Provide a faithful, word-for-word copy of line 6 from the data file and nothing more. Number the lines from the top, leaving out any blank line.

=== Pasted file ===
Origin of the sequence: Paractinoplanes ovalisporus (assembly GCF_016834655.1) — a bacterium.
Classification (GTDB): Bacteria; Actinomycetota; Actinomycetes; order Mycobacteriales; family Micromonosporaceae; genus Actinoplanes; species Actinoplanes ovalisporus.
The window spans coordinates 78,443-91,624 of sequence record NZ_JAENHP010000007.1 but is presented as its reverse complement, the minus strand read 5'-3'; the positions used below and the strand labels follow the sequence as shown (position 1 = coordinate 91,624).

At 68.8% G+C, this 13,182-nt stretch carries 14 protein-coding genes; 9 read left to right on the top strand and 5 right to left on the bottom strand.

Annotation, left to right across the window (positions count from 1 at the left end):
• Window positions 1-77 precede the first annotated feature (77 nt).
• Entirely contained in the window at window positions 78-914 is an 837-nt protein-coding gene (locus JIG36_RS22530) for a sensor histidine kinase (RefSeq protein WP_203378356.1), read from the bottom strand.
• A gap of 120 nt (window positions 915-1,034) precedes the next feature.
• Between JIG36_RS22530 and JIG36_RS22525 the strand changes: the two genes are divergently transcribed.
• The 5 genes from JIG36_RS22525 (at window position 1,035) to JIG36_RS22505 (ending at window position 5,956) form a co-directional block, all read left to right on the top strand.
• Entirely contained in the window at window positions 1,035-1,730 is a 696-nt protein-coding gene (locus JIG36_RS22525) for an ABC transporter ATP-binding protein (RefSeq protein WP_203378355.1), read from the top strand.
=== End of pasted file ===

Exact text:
• Window positions 1-77 precede the first annotated feature (77 nt).